Posted Jul 26, 2013 01:18 pm CDT
A Colorado lawyer who helped the state attorney general gather evidence in a billing probe of her law firm was its special counsel at the time, a partner testified in a Thursday court hearing.
However, Susan Hendrick hotly denied that she had represented Aronowitz & Mecklenburg, and said she was simply working as an associate at the Denver firm when she provided information to the state, after reading in a newspaper that the AG’s office was investigating allegedly inflated charges imposed in mortgage foreclosure cases, reports the Denver Post.
The hearing before Denver District Judge J. Michael Mullins was to determine whether the law firm can assert an attorney-client privilege concerning Hendrick, and thus avoid responding fully to investigatory subpoenas by the AG’s office, which filed suit last week in Denver District Court to enforce the subpoenas. In addition to allegedly charging excessive fees, the law firm is also accused of inflating hours and destroying evidence sought by the AG.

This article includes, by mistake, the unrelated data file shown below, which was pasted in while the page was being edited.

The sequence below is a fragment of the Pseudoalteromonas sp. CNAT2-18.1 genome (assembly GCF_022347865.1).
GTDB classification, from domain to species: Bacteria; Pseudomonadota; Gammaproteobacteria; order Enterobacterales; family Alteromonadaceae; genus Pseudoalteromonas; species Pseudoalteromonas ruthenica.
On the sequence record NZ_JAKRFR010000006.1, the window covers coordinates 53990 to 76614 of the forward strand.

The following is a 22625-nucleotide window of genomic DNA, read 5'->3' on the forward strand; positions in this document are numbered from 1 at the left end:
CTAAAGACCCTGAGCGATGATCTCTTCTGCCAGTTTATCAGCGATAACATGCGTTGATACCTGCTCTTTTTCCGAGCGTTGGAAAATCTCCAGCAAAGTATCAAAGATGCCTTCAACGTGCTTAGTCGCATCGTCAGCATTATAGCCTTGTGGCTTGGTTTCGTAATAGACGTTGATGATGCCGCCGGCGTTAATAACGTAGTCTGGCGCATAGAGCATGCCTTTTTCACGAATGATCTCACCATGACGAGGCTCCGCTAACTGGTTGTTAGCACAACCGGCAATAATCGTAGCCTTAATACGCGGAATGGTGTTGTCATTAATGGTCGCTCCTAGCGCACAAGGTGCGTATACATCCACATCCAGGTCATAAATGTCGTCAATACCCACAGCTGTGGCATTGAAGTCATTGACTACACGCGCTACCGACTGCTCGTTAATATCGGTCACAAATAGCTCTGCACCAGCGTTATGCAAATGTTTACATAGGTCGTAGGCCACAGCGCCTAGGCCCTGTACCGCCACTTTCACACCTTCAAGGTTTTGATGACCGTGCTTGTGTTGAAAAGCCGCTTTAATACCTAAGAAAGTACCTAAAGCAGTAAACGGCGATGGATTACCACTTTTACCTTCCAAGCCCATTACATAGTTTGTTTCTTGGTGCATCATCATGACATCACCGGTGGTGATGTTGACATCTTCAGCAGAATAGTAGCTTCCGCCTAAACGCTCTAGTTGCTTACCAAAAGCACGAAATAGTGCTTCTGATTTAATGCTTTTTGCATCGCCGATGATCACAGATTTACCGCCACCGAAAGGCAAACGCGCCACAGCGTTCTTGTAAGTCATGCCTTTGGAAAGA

Attorney Robert Aronowitz told the judge he was “absolutely shocked” by Hendrick’s claims and insisted she was retained by the firm to special counsel, to provide advice on how best to handle issues she had brought up in multiple emails.
However, she testified the firm “used the information I gave them to cover things up and make it more difficult to discover.”
Hendrick left the firm after it discovered her role in the probe, and Aronowitz has also sued the AG in Denver District Court.
Attorney Richard Benenson represents the law firm. He argued Thursday that the AG’s probe, pursuant to the state’s Consumer Protection Act, addresses conduct that would be more appropriately be pursued, in a confidential manner, by Colorado’s attorney disciplinary commission.
Mullins has not yet ruled on whether an attorney-client privilege applies.
Denver Post: “Colorado’s 2nd-largest foreclosure law firm sued in over-billing probe”